Though I find her quite peculiar and unique in a brief overview of fiction heroines, I think she shares much with Catherine Morland. Catherine doesn't have Emma's social background (Miss Woodhouse is the wealthiest among Austen female protagonists, isn't she?) , not her intelligence nor beauty, the first is younger than the latter, but they have the same approach to reality. In which sense? They very often tend to misinterpret reality or misjudge people, they have got a naive nature easily deceivable because they have very little experience of the world. They are rather impulsive and can't cope with their own sentiments. They try to "manufacture" events in their lives but often juxtapose what they think or reckon to what really happens. They finally understand and regret their mistakes helped by very intelligent, wise, sensitive and good-sensed partners they fall in love with and are loved by. They are very lucky indeed. Aren' t they?
But Mr Knightley, this month's hero, will be the subject of another blogpost in the next days. He deserves a post of his own.
So I'll leave you to the answers to some of the questions I posted few days ago.
The first 10. OK?
I / I The first sentence o/Emma—as of all Jane Austen's novels—is epigrammatic and memorable. The first epithet ascribed to Emma in it is 'handsome'. What is the overtone of the term?
That she is less than beautiful, that she is self-possessed, that she is more powerful than a mere 'Belle' (like her sister). The first description of Mr Elton is that he is 'a very pretty young man'. How different our initial impression of the heroine would be if the first sentence began: 'Emma Woodhouse, pretty, clever, and rich . . .'
1/2 How long has Isabella been married? Where does she live, and what do we deduce from these facts? She has been married seven years and is six years older than Emma. John Knightley, a younger son, could not inherit the Donwell estate so he married early and married rich—the elder Miss Woodhouse, with her thousands in the Consols. The John Knightleys live in Brunswick Square, Bloomsbury, in what is now central London, but which in their day was the northern limit of the capital.
1/3 What game do Mr Woodhouse and Emma play of an evening, at Hartfield?
Backgammon—a board game which nowadays has suggestions of the sinful casino. They apparently (from later references) play for 'sixpences' when visitors come. The point being made is that theirs is not an evangelical household.
1/4 How old is Mr Knightley?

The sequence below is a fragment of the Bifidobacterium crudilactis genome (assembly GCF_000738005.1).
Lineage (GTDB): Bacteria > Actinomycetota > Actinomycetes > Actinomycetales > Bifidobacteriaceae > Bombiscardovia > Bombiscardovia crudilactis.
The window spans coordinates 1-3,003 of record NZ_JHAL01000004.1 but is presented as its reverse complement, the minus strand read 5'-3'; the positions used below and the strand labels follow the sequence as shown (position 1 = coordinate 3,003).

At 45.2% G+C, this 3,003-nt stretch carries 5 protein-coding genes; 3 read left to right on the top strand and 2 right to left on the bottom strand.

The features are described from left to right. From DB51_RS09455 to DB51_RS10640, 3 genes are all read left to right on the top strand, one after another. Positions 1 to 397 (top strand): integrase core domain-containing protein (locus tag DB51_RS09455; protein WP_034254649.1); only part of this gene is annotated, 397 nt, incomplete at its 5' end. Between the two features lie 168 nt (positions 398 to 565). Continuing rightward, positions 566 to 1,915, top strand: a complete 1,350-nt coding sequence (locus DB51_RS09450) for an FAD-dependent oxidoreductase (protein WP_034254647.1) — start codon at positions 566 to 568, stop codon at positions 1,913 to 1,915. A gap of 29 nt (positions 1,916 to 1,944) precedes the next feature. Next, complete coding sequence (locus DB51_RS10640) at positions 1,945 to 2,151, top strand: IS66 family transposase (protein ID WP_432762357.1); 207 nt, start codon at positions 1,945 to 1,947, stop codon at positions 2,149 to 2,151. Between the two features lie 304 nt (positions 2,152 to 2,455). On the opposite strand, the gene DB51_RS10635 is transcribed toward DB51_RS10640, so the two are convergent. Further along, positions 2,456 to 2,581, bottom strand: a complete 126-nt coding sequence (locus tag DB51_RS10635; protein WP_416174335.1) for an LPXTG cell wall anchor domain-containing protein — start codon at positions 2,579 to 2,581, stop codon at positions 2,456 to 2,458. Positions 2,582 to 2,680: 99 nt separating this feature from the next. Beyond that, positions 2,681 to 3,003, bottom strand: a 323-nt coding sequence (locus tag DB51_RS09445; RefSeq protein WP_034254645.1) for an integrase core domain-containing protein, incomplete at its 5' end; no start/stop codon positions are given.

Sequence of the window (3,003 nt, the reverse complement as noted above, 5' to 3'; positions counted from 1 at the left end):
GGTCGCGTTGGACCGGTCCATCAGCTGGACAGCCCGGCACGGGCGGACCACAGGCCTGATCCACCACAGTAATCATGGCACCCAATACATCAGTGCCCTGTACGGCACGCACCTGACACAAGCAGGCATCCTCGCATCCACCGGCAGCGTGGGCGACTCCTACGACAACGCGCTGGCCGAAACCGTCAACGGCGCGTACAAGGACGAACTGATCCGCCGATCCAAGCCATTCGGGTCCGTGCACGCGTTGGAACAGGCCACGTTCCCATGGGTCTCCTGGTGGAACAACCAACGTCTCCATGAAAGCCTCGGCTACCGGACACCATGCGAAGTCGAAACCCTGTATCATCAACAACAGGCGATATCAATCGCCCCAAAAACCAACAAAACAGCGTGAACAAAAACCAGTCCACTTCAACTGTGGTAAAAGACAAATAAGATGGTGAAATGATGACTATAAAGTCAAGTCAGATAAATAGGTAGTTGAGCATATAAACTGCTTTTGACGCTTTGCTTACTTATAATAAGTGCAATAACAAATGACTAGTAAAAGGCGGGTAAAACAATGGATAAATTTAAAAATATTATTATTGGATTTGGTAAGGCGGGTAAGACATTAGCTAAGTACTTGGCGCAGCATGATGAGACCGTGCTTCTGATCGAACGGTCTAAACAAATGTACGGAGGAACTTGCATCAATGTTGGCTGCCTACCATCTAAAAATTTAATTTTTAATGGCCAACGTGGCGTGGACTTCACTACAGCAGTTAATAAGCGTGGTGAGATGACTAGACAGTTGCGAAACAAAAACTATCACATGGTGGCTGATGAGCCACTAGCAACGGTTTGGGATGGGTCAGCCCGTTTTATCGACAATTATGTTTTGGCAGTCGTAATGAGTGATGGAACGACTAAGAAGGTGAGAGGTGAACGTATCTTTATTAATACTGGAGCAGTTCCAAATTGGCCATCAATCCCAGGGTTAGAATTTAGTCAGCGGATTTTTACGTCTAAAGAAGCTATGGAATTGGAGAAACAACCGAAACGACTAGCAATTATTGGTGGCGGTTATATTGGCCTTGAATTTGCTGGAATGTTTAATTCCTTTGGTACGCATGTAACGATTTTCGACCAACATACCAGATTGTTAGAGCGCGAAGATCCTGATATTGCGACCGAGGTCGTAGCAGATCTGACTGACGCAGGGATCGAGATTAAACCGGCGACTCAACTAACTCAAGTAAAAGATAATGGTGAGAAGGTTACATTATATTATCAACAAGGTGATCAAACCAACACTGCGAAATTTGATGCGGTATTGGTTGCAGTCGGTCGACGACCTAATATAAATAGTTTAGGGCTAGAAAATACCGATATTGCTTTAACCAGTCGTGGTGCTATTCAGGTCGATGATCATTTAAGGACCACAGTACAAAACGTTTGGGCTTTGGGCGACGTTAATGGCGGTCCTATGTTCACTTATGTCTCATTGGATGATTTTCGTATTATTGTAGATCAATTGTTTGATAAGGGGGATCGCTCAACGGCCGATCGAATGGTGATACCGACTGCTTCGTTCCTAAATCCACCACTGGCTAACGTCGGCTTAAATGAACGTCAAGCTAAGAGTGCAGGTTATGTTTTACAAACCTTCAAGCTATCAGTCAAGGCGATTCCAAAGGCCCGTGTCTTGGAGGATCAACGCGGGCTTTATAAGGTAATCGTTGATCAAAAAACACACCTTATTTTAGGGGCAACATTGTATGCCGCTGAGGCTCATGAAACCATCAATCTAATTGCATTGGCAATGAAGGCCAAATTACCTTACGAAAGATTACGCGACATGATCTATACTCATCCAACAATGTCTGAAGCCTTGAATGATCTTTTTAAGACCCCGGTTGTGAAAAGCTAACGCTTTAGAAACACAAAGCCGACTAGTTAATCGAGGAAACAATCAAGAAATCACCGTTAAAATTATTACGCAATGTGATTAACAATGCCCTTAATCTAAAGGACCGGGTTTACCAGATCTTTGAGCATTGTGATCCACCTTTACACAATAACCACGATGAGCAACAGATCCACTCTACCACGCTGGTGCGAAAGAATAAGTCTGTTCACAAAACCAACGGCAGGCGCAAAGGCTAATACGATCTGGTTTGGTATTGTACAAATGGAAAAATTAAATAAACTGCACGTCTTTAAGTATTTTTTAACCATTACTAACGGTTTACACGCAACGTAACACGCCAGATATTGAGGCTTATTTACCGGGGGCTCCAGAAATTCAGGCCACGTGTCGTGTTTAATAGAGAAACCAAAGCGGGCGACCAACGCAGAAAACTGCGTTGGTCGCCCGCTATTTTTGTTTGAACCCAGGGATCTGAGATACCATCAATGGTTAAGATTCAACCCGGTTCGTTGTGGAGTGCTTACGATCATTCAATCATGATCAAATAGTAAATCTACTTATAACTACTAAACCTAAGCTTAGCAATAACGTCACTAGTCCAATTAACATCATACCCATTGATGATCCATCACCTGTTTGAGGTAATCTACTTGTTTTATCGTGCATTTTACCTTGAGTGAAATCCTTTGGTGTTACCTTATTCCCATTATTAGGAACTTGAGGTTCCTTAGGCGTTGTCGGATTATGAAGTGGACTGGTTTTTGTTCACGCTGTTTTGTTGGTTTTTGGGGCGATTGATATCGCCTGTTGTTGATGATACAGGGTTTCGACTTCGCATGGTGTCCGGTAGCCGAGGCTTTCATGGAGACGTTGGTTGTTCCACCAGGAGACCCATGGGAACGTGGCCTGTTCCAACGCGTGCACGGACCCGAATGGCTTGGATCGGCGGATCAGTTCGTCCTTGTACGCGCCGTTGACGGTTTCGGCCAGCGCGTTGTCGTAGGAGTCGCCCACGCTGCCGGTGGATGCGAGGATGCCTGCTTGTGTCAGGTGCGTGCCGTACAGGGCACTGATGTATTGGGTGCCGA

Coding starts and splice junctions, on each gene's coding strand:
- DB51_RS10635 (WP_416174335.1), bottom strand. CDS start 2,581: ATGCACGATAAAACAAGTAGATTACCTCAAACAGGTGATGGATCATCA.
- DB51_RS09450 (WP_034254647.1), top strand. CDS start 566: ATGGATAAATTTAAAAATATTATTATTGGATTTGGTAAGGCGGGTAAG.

He is 37 or 38. Why, one goes on to wonder, has he never married? Either because he is waiting for Emma, or he has had to get his estate in order. It is not excessively far-fetched (if rather un-Austenish) to suspect that Mr Knightley has a respectable lower-class mistress tucked away somewhere; not, obviously, in Donwell, to offend the neighbours; but maybe some innkeeper's wife/widow or similar, whom he visits when he goes to Richmond or Kingston markets.three years older than Frank, and twelve years younger than Mr Knightley. Mr Elton would have been ordained for three or four years, and done a first curacy before getting the living of Highbury. He has it, presumably, by virtue of his ingratiating manner, excellent character, and 'pretty' looks: he seems to have no family connections or 'interest' around Highbury.
1/6 How often does Frank see his father?
Once a year, in London. He did not attend his father's wedding.
1/7 Who was the widowed Mrs Bates's husband?
The Revd Mr Bates—a former vicar at Highbury. He was not, evidently, the vicar immediately before Mr Elton (who has just taken up the living). Talkative as the Bates household is, they never talk about him.
1/8 How old is Harriet, what distinguishes her from the other forty pupils at Mrs Goddard's, and who are her parents?
She is 17, a beauty, and 'the natural daughter of somebody' (a somebody in 'trade', as we eventually discover). She has, as the novel opens, been recently raised from 'the condition of scholar [that is, ordinary pupil] to that of parlour-boarder' (that is, she lives, as one of the family, with Mrs Goddard). Harriet evidently knows nothing of her father (nor her mother). Mrs Goddard may (but vouchsafes nothing to Emma). Harriet is, one presumes, not of local origin—otherwise gossip would supply the name of her parents.
1/9 What colour (precisely) are Emma's eyes? They are of 'the true hazle' and 'brilliant'.
1/10 How many children does Isabella have, and what are their names?
Five. In descending order: Henry, John, Bella, George, and baby Emma, aged eight months. She has been married seven years or so. Emma sketched them all two years ago, when there were just the four children. Emma is a fond aunt, we deduce.